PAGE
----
By James Rojas, February 12, 2021
Planners often focus their visioning efforts on how infrastructure looks, and rarely ask how a place feels to participants. For many people, how a place feels is as real as brick and mortar. Artists, in particular, bring a heightened level of awareness to their surroundings. However, there are few planning tools to articulate their awareness and experiences with places.
So I was not surprised when Brendan Rawson, Executive Director at San Jose Jazz (SJZ), approached me to facilitate two workshops: First a San Jose Jazz Retreat with board and staff members that involved building memories of sound. The second was part of the public engagement process for the Diridon Station Area planning, which includes one of the largest train stations in California and Google’s proposed Downtown West project. The City of San Jose’s Diridon Program Manager Lori Parks Severino enlisted local community groups to help them develop nuanced approaches to engagement and bring more voices into the conversations, and San Jose Jazz was one of the grant recipients. The focus of this workshop was on public space.
Since I use an art-based tool that helps participants articulate how a space feels — through objects, memories, and their senses — Brendan thought this approach would reflect the mission of his organization, which celebrates jazz as a dynamic, evolving art form.
Build your first memory of sound
At a retreat hosted by San Jose Jazz at the San Jose Mexican Heritage Plaza this past October, I facilitated a hands-on but virtual workshop with board and staff members to explore the role of sound in their lives. The participants — many of them musicians — were asked to take 10 minutes and use everyday objects to build dioramas representing their first memory of sound, then present their sound memories to the group.
Sounds from nature — water flowing, for example — were the most common in many memories. Other sounds signaled activities (e.g., children playing) or defined places, such as city versus rural. Sounds also reinforced social bonds or relationships (siblings fighting) and the making of music (e.g., a church choir).
These sounds helped the participants forge relationships with places and people (belong) at an early age.
Build your ideal public space
The Diridon Station Area Open Space Workshop (Hosted by San Jose Jazz with City of San José support) was held on December 10th. It gave us a perfect opportunity to experiment with innovative creative engagement tools to connect people to the planning process and influence the outcomes. For San Jose Jazz, public space provides critical inspiration to musicians to produce music and opportunities for the public to listen to it. The workshop gave their organization and community a voice at the table and allowed them to explore their role in shaping the dialogue for public space with musicians, other artists, and community members in general.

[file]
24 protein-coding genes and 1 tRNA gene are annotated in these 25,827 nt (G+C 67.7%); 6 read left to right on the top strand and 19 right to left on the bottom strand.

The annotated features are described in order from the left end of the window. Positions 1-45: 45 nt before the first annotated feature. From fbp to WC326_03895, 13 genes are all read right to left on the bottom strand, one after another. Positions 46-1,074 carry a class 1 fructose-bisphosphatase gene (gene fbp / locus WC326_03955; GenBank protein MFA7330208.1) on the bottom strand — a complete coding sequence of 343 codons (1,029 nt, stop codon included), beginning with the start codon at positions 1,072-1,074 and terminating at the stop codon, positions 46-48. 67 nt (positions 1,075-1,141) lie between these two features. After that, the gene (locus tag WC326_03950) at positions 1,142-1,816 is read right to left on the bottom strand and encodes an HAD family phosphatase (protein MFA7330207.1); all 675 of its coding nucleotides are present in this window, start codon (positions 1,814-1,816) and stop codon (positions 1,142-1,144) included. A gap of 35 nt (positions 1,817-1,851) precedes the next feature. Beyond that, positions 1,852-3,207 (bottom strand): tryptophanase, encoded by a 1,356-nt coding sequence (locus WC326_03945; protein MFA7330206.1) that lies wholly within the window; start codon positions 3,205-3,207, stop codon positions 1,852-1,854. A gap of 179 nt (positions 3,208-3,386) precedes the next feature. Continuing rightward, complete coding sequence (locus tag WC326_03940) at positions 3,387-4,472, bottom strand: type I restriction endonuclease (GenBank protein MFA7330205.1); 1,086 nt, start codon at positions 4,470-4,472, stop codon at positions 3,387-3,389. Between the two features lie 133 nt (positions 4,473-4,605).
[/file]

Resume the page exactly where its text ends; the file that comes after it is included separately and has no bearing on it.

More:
This workshop was originally planned to be face-to-face. But due to shelter-in-place orders, we developed a hands-on, virtual workshop to educate, connect, and provide a creative way for a segment of the San Jose community to engage with the planning process. The online workshop consisted of two tasks:
Part 1: Build your favorite childhood memory
Participants were asked to take 10 minutes to build a diorama of their memory. They searched their room for objects that would help evoke it. They then wrote their memories in the chat stream and emailed photos of their work to the breakout room facilitators.
Each person then presented his or her memory to the group, with most presenting the objects that had triggered their memories. The memories fell into three categories:
- Social: Family, friends, and community.
- Feelings: Safe, warm, happy, taking ownership of space, historic, and exploration.
- Places: Outdoors, nature, beaches, and parks.
Everyone participated in the activity. Interestingly, most childhood memories took place outdoors, regardless of where people grew up.
- Participants’ objects varied. Some were common; others were unique. All were part of their daily lives.